SATURN 2010 / TECHdotMN field notes
by Jeff Pesek 5/19/10
Architecturally Focused Techniques for Managing System Evolution by William Koscho
Based on the premise that business strategy, process and units will inevitably change – the architect’s objectives are to: (a) understand/accept potential changes in the environment, (b) manage relationships between the environment and the architecture and (c) minimize the risk of the implementing change.
“Is this strategic change we want to invest in or is it arbitrary and therefore cost-sensitive?” Mr. Koscho asks in describing the internal thought process.
Posted in Architecture and Agile, Architecture-Centric Engineering, Architecture-Centric Practices, SATURN Conference
Tagged ADD, Agile Alliance, ATAM, attribute-driven design, documentation, non-functional requirements, SATURN 2010, SATURN Conference, software design, software development, system architecture, systems architecture
Ger Schoeber, Sioux Embedded Systems: Architecting & Agile: Friends or Enemies
Described a system architecting process, an incremental multi-disciplinary development approach. Starts with requirements derived from business goals for customers. Develops embedded software on a project basis. “We get paid only if our customers meet their goals.” Known functional requirements are main drivers.
Development process follows Scott Ambler’s approach. Start with a first iteration or sprint–focusing on requirements and architecture as foundation for activity, then build software on top of that. Embedded systems must take into account the environment in which the software must operate. Short sprints for software, less frequent iterations for electronics, and less frequent for mechanics. Then find integration points among software, electronics, and mechanics as early and frequently as possible.
Thursday, May 13, 2010
Time: 1:00 PM – 2:00 PM EDT
Many organizations are associated with producing, using, or funding technologies, practices, and policies purported to address assurance—a justified level of confidence that systems (and systems of systems) will function as intended within their operational environments. Understanding the value these solutions provide to assurance is often indirect and unclear. Where are the critical gaps in available technologies and practices? Where should resources be invested to gain the most benefit? To accelerate the formation and adoption of solutions, a more systematic approach is needed to model the assurance landscape.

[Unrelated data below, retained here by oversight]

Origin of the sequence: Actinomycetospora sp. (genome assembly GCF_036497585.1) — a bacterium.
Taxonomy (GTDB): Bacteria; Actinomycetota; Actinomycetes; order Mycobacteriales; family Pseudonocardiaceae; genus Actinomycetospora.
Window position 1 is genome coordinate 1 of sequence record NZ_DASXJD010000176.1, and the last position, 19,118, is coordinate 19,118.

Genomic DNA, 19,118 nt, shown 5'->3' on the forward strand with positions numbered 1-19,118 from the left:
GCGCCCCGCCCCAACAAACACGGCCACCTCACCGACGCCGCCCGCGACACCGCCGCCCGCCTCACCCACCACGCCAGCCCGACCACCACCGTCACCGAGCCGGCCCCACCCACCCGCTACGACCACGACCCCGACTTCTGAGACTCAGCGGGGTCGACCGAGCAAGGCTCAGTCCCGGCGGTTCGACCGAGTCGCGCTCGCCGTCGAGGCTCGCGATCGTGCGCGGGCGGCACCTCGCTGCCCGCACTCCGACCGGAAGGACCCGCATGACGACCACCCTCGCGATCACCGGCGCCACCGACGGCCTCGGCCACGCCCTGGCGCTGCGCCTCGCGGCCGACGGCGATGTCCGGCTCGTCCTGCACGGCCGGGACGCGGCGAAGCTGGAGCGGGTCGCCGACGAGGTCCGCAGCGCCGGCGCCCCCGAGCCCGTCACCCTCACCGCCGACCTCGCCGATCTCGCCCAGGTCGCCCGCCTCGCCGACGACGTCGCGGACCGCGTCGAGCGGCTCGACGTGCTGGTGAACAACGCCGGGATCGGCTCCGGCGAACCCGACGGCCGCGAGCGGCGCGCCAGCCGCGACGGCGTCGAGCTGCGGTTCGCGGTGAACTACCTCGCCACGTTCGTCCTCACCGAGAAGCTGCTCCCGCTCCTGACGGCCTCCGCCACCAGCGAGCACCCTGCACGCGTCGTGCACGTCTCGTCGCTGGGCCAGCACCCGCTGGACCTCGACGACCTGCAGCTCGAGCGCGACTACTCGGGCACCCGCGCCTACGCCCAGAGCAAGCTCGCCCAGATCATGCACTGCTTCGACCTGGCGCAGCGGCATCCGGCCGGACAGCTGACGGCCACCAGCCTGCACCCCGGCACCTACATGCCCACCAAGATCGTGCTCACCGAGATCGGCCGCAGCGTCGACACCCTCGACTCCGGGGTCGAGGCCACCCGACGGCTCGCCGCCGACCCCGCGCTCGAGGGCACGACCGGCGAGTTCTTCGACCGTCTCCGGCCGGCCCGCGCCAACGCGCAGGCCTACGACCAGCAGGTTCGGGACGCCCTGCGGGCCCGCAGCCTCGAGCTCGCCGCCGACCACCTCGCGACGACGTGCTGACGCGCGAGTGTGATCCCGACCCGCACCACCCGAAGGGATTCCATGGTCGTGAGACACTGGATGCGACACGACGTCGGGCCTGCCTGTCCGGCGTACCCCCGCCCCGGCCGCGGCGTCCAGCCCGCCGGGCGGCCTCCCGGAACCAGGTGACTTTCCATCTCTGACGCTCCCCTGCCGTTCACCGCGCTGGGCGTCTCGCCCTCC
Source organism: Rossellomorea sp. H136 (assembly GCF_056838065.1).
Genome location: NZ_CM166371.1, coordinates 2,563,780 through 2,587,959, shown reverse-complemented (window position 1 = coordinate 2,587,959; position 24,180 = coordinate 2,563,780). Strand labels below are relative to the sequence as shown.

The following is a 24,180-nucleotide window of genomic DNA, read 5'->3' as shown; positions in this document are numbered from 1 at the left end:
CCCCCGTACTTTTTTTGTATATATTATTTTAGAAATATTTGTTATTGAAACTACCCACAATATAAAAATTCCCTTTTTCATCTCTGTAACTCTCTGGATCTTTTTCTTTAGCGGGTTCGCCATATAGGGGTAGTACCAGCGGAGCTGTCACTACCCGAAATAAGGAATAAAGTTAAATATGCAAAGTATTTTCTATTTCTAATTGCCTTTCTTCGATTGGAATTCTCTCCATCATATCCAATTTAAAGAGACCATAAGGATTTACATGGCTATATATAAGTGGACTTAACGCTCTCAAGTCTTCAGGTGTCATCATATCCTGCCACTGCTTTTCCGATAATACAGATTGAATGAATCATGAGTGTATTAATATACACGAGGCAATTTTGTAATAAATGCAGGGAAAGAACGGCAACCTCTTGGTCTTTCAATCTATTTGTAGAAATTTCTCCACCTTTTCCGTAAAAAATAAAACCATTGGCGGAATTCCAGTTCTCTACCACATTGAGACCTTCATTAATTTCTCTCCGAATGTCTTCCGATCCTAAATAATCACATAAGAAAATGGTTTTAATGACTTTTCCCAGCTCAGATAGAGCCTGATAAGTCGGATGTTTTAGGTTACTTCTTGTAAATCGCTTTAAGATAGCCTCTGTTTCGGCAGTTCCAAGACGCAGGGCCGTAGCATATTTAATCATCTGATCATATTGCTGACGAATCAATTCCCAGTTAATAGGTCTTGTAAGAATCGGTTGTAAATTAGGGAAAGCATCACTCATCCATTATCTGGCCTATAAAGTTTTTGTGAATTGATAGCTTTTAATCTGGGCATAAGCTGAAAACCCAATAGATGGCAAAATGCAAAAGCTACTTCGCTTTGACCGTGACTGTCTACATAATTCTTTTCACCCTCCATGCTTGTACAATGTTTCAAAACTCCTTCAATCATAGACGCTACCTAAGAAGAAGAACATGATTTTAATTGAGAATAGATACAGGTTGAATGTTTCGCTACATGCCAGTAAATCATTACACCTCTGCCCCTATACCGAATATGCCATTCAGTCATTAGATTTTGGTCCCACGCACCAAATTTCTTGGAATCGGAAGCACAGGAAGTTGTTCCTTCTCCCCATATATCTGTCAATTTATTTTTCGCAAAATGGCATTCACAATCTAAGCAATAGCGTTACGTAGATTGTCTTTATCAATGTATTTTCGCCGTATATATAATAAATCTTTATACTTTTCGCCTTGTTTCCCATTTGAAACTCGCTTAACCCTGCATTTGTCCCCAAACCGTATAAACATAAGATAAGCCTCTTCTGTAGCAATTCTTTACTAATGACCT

Thursday, May 6, 2010
Time: 12:00 PM – 1:00 PM EDT
In this presentation we first discuss some of the challenges in building safety-critical systems that are increasingly software reliant and the need for formal analysis of system models discovering system-level problems earlier in the development. We then provide a summary of the capabilities of the SAE AADL standard suite, its application in industrial initiatives and research projects, as well as its relationship to other standards. We close the presentation with a case study of an international aircraft industry initiative called System Architecture Virtual Integration (SAVI).
About the Speaker
Peter Feiler is a 25-year veteran at the Software Engineering Institute (SEI). He is the technical lead and author of the SAE International Architecture Analysis & Design Language (AADL) standard suite. His research interest is in architecture-centric model-based engineering to improve the reliability of software-reliant systems.
I recently gave a presentation titled “The Importance of Software Architecture in the Acquisition Process.”
My basic argument was that software is critical in the system development process and software architecture is critical in the software development process.
The most difficult portion of the argument for me was the first premise. Arguing that software is critical for system development is kind of like arguing that 1+1=2. I have been in the software business too long to be able to look at this problem with outsiders’ eyes. I fell back to a cost argument and used cost figures from defense systems. I found this very unsatisfactory but it was the best I could do.
The criticality of software architecture to the software development process is something I have been arguing for years and I found this argument much easier to make.
The extension to acquisition depends on the level of involvement and oversight that acquisition personnel are willing and able to make.
In any case, you can see the presentation here.